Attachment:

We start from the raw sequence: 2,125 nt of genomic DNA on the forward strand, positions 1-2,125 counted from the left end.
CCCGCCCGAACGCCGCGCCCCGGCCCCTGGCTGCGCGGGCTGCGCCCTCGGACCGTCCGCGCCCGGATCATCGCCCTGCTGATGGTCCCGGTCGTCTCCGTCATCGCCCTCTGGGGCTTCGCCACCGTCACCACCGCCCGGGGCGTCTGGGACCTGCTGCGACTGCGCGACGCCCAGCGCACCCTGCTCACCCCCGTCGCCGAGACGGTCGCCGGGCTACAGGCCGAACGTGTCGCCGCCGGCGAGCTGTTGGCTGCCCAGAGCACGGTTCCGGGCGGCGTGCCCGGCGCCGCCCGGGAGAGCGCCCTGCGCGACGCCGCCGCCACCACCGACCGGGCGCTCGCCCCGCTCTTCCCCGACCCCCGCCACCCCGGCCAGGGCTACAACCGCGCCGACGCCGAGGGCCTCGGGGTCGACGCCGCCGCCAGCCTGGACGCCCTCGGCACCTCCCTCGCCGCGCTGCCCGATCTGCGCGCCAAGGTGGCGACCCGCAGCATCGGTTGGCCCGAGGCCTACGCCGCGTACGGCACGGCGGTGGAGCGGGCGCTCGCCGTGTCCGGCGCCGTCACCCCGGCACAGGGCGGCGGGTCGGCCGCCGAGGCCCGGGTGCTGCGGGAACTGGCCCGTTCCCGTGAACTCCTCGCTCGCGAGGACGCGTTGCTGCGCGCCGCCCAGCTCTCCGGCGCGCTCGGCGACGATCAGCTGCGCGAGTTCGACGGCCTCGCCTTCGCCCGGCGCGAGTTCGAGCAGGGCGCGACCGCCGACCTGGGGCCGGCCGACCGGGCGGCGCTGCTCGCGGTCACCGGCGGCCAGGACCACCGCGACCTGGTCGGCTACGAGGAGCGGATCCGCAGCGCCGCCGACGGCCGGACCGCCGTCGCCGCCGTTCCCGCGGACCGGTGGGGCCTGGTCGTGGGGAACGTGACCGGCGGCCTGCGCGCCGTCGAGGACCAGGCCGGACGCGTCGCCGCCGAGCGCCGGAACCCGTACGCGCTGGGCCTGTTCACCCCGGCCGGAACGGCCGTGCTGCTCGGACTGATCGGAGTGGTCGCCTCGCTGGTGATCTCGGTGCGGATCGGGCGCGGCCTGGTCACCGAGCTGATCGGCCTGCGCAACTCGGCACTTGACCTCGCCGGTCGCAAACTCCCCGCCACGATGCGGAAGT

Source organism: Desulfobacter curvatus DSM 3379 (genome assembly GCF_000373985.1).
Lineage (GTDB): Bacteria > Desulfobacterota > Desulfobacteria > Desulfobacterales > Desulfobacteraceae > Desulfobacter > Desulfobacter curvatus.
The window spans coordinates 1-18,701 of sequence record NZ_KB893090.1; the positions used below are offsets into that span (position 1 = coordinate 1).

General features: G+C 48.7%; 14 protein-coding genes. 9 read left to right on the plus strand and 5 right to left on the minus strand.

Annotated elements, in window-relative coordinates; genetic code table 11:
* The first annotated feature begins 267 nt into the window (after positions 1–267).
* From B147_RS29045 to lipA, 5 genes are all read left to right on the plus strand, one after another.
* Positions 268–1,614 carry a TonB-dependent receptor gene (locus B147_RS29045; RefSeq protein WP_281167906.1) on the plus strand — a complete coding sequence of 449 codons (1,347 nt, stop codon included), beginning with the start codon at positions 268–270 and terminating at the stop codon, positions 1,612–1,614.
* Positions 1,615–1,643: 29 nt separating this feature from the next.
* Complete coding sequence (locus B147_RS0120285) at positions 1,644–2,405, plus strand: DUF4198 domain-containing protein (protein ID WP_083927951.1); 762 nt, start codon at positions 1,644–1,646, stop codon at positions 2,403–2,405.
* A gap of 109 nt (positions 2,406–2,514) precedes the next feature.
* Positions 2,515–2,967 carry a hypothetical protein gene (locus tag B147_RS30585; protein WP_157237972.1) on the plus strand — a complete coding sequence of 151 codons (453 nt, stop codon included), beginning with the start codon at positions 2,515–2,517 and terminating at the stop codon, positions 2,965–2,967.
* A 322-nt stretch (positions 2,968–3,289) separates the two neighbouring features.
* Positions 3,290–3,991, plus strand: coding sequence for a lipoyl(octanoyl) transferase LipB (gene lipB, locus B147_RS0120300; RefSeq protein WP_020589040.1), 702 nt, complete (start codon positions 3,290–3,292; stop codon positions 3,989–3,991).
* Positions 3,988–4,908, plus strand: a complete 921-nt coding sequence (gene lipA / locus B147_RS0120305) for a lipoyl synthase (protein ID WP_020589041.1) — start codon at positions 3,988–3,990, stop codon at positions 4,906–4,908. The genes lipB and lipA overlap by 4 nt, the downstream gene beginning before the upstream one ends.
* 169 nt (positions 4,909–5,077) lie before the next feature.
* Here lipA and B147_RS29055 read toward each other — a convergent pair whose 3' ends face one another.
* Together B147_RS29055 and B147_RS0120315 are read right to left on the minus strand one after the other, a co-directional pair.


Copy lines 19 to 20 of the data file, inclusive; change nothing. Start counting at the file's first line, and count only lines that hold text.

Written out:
* Here lipA and B147_RS29055 read toward each other — a convergent pair whose 3' ends face one another.
* Together B147_RS29055 and B147_RS0120315 are read right to left on the minus strand one after the other, a co-directional pair.